• Grimgerde

    Kashania -- you are spot on about Nilsson’s Elektra; I love it. I have no problem with the bits of pitch that go off ’cause she knows her way around the part. The stamina is amazing and it is a unique take on the role. Which I think was Marton’s weak link -- a formidable instrument and huge commitment to the task in hand, but often the words just get lost and the tone hardens, combining so much that is great with so much that is often frustrating in terms of dramatic delivery. And I wouldn’t be without either!

    Thanks Marshie for your insights in to the lost Hildegard years; I knew she had been traumatised by the Met incident, but wasn’t aware of the extent. I thought that the voice was going through the process of wear and tear because of singing the more strenuous roles quite a while before that Gotterdammerung -- for instance, the difference between the Munich Rings in 87 then 89 is quite marked.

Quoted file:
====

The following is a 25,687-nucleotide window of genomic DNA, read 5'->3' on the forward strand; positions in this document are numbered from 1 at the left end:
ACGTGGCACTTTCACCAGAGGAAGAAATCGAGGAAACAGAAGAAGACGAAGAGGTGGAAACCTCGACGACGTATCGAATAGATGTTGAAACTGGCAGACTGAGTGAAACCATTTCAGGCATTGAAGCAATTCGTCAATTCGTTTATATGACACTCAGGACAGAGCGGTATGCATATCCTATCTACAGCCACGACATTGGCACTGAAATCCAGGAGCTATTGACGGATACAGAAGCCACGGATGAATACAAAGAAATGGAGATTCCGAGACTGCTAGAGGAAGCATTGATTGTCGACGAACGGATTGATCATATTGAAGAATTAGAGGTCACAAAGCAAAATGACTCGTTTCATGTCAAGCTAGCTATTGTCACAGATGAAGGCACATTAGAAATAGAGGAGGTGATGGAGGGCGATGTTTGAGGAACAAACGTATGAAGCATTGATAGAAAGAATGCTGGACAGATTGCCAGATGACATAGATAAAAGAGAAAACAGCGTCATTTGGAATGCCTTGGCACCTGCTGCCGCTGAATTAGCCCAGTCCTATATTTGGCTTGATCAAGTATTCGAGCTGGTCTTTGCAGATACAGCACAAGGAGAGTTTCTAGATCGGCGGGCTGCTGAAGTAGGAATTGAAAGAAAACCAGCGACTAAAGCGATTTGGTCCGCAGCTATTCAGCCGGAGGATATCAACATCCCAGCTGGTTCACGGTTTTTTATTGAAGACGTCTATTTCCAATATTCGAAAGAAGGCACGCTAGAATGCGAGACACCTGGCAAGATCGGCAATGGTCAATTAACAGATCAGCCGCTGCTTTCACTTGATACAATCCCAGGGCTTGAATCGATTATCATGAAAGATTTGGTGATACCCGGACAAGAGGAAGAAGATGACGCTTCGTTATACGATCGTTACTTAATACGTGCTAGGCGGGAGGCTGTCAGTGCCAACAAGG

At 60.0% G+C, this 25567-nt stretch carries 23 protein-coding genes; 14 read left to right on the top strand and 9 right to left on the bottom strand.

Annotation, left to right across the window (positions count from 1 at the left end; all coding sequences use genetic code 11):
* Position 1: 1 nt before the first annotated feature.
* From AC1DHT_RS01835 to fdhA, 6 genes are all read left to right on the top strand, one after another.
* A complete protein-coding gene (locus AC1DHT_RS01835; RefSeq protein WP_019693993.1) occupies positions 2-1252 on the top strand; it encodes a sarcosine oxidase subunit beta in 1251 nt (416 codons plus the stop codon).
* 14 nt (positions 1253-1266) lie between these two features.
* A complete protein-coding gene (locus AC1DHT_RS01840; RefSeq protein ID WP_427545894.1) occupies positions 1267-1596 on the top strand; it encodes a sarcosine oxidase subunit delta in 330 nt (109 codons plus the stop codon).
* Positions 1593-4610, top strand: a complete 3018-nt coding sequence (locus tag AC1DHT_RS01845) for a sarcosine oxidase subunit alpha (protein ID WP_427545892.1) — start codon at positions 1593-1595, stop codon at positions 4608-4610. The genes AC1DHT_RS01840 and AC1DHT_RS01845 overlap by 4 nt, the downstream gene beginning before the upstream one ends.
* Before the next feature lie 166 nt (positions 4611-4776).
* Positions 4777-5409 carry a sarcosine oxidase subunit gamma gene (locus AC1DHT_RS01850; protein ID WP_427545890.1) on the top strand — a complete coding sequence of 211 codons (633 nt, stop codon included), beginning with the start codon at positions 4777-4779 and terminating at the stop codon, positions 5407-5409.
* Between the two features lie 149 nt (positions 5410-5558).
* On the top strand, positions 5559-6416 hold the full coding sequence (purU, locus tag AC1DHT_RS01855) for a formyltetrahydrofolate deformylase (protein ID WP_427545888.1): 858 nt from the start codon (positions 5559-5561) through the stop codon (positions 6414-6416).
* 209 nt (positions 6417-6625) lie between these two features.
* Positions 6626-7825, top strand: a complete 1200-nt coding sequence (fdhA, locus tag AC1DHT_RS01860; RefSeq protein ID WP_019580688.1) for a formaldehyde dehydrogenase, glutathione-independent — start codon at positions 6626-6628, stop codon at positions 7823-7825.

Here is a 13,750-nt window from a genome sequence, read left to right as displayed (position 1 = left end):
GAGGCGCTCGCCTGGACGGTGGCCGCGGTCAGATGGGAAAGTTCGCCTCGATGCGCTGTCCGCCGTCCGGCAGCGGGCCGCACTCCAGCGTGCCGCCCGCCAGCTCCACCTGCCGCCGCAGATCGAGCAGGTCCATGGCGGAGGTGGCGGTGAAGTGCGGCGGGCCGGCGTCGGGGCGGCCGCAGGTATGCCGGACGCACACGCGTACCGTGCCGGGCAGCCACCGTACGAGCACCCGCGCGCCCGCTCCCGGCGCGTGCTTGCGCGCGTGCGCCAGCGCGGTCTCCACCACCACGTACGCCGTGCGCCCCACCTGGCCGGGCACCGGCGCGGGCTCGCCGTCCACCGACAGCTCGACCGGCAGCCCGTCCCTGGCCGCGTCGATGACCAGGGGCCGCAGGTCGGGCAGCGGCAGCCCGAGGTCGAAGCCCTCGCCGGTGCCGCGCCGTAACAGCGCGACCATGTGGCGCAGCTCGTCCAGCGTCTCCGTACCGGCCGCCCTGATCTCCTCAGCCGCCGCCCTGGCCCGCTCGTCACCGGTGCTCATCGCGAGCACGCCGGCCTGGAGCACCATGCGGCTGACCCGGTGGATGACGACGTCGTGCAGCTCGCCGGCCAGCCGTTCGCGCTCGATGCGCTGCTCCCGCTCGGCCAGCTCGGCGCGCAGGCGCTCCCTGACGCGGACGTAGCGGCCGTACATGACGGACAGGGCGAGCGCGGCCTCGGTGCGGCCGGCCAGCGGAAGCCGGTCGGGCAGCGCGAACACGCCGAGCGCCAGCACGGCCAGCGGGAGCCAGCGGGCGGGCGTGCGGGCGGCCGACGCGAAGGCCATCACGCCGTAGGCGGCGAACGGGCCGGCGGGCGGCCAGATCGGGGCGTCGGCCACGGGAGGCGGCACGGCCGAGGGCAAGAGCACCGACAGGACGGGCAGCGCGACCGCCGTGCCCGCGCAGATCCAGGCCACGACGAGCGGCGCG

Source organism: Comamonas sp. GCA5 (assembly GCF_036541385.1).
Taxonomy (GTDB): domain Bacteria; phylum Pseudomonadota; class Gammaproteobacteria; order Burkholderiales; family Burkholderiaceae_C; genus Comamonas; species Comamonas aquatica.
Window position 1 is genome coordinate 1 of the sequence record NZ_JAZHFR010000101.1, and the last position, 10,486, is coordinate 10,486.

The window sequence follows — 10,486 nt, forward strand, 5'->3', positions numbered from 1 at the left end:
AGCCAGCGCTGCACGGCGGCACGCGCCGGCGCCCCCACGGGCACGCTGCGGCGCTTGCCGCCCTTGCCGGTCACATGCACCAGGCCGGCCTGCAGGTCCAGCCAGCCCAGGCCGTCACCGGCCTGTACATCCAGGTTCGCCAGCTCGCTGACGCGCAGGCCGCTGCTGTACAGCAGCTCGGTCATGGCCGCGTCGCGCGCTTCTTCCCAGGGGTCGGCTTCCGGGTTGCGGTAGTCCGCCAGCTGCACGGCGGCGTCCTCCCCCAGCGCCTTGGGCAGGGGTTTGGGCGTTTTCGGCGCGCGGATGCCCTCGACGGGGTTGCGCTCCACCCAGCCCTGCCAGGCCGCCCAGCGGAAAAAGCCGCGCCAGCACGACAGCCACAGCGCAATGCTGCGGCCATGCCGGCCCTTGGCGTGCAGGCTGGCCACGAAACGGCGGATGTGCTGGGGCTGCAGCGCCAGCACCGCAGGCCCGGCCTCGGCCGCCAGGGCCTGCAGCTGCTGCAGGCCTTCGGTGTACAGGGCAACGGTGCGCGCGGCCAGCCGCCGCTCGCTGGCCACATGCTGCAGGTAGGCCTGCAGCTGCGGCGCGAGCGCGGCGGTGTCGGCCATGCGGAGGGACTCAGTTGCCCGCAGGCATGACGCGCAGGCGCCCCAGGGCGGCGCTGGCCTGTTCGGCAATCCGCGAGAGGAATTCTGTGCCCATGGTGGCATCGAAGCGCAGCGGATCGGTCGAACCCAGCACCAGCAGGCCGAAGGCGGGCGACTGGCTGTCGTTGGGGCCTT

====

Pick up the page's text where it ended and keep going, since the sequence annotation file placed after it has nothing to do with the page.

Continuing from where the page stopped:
• Cocky Kurwenal

    Kashania, to me it is dire. Nilsson is an artist I admire, but not one I have affection for. It might well be very good for a lady at 62 years of age, but I would rather it was just very good. And it isn’t just the intonation that marrs the singing, the middle is sounding vapid, and it is also the fact that many of the high notes don’t vibrate, and in my book, a high note which isn’t vibrating is a scream. I’ll take a scream from Callas, Jones, Rysanek, Behrens, but not an artist like Nilsson who for me was about great singing and adequate interpretation. When the singing isn’t great anymore, it doesn’t leave enough to recommend it, in my opinion. I’m sure people who saw Nilsson live would feel very differently about the whole thing, or people who have developed the kind of affection for her that I have for Callas and Jones, but I’m afraid I was very surprised at how bad Nilsson sounded before she retired.